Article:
Amanda Macias

The day the White House turned into a shitty frat party

Amanda Macias
The day the White House turned into a shitty frat party

America's seventh president, a lumbering 61-year-old Washington outsider, ascended to the highest office in the land on March 4, 1829.

Andrew Jackson campaigned against the established John Quincy Adams in 1824 and then again in 1828. 

Things got personal and nasty on both sides but Adams and his supporters threw serious shade at Jackson's wife Rachel and she ended up collapsing and dying a few days after the 1828 election.

In short, Jackson blames Adams for the death of his wife and both of these men hate each other.

So, on March 4, 1829, the recently widowed Jackson gave a soft-spoken inauguration speech and swiftly rode through the crowds en route to the White House.

The reception at 1600 Pennsylvania was open to the public and it got lit quick.

Here's what the scene was like according to the hilarious page-turner "Party Like A President" by Brian Abrams:

The public, no longer interested in the newly sworn-in president, darted for the kitchen doors with a collective bull's-eye target on waiters pushing barrels of orange punch into the reception area. 

Thirsty ruffians and scalawags, their priorities in order, shoved the waiters to one side. A few barrels tipped over in the process, spilling their contents onto White House carpets and floors.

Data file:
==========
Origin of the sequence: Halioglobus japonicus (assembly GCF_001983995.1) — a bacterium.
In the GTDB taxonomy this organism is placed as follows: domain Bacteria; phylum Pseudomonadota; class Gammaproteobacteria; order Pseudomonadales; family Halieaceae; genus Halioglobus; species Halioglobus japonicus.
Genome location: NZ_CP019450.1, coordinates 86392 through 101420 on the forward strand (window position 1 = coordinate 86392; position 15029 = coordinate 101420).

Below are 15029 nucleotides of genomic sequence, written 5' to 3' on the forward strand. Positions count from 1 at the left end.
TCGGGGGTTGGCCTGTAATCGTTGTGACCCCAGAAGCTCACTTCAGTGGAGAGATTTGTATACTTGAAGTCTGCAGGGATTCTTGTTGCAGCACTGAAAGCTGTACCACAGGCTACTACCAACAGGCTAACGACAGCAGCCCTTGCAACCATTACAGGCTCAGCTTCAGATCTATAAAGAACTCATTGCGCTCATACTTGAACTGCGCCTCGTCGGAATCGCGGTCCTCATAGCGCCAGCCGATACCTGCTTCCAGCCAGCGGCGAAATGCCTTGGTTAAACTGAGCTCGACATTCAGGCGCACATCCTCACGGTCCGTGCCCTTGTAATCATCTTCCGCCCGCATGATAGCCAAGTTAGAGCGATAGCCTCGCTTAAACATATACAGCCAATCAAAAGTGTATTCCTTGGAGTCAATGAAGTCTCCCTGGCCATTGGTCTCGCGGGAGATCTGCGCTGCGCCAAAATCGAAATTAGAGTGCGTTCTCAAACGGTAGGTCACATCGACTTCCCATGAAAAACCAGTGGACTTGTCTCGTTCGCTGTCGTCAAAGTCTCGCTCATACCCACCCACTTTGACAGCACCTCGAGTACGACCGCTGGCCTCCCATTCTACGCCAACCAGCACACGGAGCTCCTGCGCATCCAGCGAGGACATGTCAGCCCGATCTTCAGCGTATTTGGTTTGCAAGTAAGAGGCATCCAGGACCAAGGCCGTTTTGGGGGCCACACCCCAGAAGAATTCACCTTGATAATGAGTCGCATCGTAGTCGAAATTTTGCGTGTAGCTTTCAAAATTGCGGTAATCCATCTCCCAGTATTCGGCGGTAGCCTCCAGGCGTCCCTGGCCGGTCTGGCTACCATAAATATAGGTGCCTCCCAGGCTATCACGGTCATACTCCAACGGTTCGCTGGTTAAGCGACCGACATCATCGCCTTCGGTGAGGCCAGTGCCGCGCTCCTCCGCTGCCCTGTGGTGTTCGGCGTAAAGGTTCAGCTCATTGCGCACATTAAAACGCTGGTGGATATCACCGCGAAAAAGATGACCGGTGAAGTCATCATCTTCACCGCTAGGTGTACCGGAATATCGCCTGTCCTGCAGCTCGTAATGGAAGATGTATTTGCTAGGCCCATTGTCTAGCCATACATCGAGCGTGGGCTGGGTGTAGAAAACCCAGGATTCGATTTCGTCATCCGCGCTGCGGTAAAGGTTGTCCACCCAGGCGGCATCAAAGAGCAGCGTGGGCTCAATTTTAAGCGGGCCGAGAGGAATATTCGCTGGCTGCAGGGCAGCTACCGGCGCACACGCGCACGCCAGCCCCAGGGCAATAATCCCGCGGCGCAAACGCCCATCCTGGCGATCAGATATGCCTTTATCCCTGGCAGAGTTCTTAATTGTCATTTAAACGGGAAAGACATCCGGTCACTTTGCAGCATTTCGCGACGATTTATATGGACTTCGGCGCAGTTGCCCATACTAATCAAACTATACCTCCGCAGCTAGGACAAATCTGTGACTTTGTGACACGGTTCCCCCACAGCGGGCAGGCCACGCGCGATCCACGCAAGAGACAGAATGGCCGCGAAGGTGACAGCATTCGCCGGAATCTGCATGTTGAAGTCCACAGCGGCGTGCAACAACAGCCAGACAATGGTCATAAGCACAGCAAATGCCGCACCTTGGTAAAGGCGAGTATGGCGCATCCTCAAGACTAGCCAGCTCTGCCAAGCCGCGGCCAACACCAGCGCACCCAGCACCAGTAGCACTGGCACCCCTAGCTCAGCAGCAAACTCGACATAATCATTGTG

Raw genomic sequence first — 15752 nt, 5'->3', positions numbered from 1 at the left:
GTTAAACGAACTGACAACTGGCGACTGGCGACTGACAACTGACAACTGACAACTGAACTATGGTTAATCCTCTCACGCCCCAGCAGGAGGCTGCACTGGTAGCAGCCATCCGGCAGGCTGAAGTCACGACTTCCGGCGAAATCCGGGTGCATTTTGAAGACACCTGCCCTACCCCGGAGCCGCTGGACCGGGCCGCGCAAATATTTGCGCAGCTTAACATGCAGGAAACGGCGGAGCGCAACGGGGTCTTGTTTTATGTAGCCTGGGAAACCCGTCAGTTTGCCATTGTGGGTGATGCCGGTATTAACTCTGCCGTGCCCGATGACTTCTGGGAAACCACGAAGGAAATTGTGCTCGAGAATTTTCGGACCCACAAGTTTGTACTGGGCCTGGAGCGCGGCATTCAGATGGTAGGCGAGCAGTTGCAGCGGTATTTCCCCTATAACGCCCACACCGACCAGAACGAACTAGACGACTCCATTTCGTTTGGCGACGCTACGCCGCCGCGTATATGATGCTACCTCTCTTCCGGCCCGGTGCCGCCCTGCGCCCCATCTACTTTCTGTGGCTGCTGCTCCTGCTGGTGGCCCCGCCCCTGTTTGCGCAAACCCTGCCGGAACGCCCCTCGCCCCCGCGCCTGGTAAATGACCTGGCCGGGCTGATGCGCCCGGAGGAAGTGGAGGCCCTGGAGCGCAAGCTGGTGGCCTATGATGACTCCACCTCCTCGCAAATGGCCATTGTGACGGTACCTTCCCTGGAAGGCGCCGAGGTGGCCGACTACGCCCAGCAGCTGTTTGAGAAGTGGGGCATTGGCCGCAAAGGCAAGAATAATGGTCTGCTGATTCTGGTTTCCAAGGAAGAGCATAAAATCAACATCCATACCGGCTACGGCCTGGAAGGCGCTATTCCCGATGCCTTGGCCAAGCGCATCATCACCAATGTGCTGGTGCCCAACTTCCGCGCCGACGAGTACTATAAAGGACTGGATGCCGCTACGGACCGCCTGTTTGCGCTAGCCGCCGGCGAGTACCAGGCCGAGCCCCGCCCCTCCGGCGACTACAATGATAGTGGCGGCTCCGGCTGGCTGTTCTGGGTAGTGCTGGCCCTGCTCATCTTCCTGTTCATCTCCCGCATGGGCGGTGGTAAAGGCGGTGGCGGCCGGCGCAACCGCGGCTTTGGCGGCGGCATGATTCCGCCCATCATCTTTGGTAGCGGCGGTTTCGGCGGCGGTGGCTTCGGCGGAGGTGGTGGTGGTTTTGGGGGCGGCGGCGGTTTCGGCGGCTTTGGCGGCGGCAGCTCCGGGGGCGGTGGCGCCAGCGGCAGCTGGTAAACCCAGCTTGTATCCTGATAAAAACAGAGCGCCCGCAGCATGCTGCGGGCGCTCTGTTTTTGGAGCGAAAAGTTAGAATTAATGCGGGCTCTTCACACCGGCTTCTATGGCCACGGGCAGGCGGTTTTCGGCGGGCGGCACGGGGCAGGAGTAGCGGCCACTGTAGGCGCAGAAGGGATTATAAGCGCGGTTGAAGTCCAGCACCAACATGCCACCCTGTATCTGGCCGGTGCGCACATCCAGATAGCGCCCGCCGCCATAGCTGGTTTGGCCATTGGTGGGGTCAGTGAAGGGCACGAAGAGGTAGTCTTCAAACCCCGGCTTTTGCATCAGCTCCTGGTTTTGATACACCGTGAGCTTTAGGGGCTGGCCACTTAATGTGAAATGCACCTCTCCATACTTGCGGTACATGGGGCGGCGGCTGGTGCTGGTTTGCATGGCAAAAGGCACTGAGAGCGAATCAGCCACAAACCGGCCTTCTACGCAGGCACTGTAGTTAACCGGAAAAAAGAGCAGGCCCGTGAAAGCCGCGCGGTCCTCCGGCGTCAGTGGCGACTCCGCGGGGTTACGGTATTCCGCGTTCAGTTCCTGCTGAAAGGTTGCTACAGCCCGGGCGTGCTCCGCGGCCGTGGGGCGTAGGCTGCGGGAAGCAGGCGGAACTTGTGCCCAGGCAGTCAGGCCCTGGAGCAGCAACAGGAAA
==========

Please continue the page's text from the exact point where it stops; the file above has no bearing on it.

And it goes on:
Thousands of dollars' worth of crystal and china were flung off serving trays, smashing in tandem with the pool of orange that was already tarnishing the White House marble.

Shards of glassware stuck to men's work boots in the State Dining Room, and imprints from their mud-caked soles stained the damask satin-covered chairs as they tried to get a better view of the new president.

Oof.

The ratchet block party continued outside after White House staff transferred boozy punch bowls to the lawn in an effort to prevent further damage to America's most famous address.

Meanwhile, Jackson was unfazed by the open house incident since he was going to redecorate anyway, according to Scott Bomboy of the National Constitution Center.

The seventh president later secured $50,000 from Congress to spruce up the White House, Bomboy notes.